The US has a $10,000 price tag for its $3.9 trillion debt.
It has a debt ceiling of $20,000 and Congress is negotiating to raise the debt ceiling from there.
What does this mean for you?
Here are three things you need to know about the US debt.
What’s the debt?
The US debt is $3,9 trillion.
It’s a mix of Treasury bonds, commercial paper, and other government debt.
It’s the second-largest economic force on the planet.
The US debt was $1.5 trillion in 2011.
It will be the third-largest economy in the world by 2020.
The country owes $2.3 trillion to China, which holds most of the US government’s debt.
China also has debt obligations to other nations, including Japan, South Korea, and Germany.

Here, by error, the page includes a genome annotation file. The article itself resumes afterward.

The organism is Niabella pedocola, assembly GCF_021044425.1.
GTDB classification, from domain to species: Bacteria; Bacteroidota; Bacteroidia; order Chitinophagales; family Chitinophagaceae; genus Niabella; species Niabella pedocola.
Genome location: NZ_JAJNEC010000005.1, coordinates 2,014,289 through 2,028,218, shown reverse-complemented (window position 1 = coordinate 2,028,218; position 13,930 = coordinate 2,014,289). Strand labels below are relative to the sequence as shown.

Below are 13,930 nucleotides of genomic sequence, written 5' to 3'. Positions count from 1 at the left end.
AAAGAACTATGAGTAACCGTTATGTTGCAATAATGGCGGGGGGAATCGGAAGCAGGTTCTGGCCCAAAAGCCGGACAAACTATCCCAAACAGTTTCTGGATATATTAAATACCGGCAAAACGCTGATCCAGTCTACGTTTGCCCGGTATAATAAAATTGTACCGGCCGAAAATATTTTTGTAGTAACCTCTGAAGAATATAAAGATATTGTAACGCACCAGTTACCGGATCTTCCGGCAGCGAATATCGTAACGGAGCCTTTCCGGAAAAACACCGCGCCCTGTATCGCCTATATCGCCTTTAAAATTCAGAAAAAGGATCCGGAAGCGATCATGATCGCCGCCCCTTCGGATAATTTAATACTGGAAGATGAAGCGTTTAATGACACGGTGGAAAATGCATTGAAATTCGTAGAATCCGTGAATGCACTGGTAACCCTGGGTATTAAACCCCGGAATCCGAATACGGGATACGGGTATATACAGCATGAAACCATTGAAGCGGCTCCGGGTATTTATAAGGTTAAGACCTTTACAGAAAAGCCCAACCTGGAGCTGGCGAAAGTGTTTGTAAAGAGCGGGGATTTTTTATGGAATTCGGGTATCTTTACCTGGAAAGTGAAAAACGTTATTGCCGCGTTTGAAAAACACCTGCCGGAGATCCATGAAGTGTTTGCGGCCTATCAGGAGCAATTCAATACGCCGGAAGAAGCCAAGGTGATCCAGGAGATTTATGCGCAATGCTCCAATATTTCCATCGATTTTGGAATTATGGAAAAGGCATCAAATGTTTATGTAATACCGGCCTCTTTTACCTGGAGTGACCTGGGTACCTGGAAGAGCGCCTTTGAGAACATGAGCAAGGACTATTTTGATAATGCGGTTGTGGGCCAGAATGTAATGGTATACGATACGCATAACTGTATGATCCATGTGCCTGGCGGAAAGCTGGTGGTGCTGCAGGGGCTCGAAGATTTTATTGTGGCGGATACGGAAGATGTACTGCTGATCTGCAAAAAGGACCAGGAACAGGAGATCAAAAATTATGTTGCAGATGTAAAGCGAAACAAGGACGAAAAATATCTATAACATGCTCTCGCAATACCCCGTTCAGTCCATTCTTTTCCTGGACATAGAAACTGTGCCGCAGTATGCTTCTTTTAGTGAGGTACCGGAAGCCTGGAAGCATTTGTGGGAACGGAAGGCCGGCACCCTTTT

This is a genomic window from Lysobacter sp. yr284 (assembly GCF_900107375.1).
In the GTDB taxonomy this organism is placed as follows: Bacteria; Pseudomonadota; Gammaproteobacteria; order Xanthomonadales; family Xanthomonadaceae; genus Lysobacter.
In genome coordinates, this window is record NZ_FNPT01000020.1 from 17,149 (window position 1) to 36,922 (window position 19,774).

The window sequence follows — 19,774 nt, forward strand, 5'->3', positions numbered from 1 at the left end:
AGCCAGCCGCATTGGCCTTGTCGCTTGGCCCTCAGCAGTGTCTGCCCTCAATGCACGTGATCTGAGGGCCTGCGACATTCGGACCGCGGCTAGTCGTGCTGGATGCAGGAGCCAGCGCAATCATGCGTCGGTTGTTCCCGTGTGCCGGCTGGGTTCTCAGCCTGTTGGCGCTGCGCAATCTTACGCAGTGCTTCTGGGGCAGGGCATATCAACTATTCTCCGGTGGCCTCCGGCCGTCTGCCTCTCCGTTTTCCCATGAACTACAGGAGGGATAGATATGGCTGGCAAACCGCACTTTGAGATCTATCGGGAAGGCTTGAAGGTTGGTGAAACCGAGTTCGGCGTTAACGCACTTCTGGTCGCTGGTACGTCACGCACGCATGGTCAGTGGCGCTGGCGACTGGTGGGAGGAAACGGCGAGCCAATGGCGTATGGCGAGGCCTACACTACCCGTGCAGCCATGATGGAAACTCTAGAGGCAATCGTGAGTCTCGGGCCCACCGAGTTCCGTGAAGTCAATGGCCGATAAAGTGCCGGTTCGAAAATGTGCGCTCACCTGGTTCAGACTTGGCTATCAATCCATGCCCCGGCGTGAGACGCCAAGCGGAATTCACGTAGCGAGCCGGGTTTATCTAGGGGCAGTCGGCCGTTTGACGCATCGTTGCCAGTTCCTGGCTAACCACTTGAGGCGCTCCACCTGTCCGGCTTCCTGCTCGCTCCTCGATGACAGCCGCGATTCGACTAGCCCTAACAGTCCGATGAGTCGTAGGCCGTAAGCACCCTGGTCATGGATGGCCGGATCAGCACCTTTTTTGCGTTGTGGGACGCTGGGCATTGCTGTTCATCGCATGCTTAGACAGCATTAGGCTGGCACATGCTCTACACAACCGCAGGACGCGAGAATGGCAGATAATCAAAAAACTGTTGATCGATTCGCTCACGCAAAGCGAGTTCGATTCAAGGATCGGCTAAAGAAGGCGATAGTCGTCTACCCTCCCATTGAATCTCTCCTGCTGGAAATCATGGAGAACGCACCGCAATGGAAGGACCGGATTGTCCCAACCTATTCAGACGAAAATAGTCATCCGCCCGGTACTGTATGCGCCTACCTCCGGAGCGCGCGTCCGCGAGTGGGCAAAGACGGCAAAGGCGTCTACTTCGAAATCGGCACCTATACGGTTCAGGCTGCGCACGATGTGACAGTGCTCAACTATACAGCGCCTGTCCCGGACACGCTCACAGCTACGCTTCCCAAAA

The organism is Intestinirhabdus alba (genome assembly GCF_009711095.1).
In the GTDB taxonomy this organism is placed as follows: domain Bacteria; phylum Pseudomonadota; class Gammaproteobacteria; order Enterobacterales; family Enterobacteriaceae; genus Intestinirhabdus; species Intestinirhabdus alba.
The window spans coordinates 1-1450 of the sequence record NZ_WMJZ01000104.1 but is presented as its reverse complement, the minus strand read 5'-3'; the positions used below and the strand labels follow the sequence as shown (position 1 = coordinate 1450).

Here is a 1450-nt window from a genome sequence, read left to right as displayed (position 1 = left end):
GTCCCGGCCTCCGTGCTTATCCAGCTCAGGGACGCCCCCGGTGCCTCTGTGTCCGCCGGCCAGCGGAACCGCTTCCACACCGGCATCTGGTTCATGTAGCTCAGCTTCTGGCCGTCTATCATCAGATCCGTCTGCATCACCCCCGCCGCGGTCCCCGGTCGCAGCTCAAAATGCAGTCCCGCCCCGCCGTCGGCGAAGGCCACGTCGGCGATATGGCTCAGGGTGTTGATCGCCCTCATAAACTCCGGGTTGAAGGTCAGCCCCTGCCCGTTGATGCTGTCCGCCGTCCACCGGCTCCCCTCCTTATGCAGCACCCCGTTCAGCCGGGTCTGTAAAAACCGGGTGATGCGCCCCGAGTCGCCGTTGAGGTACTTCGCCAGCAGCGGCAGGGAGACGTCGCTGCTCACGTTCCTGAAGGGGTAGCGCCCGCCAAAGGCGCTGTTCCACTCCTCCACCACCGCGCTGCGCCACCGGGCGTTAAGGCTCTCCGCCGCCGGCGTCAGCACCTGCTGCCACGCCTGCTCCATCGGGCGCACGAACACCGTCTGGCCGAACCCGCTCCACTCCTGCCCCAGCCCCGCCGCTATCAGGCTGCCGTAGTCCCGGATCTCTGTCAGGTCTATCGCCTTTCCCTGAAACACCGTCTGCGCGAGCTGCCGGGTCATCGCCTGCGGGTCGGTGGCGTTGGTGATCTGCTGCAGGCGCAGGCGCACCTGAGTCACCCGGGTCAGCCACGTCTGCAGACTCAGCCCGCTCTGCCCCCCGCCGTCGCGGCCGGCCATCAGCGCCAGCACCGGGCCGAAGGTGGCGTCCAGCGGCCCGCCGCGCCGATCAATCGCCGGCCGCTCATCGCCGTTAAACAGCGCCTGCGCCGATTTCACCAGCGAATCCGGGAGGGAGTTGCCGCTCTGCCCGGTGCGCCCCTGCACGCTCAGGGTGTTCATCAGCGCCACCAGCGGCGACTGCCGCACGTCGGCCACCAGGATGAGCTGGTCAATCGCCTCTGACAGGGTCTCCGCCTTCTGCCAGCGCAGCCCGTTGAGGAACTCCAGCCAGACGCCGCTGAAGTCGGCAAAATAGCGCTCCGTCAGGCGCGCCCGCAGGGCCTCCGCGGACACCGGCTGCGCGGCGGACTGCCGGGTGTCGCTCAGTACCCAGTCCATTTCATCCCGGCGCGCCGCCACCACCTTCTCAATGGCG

The debt is a massive burden for many of the people who pay it.
But for some Americans, it’s not as huge as it used to be.
In 2013, the median household income in the US was $50,000, according to the Bureau of Economic Analysis.
That means a typical household could borrow $1,600 in 2018 and owe just $3 in interest.
The debt is projected to rise to $5,600 by 2023.
How does it affect the average American?
The average American owes $10.4 in interest on the debt, according a Pew Research Center study released in January.
That’s a 4.5% increase from the previous year.
The average debt service rate for the average household was 6.6%, according to Pew.
The average debt owed is also higher than the average debt in other advanced economies.
Japan and South Korea are the only two advanced economies in the top 20 that don’t have a debt-to-GDP ratio that is higher than 3.5%, according the Pew Research report.
The United States has a huge trade deficit with China, the world’s second-biggest economy.
It also has a trade surplus with India, third-bigest economy in terms of GDP.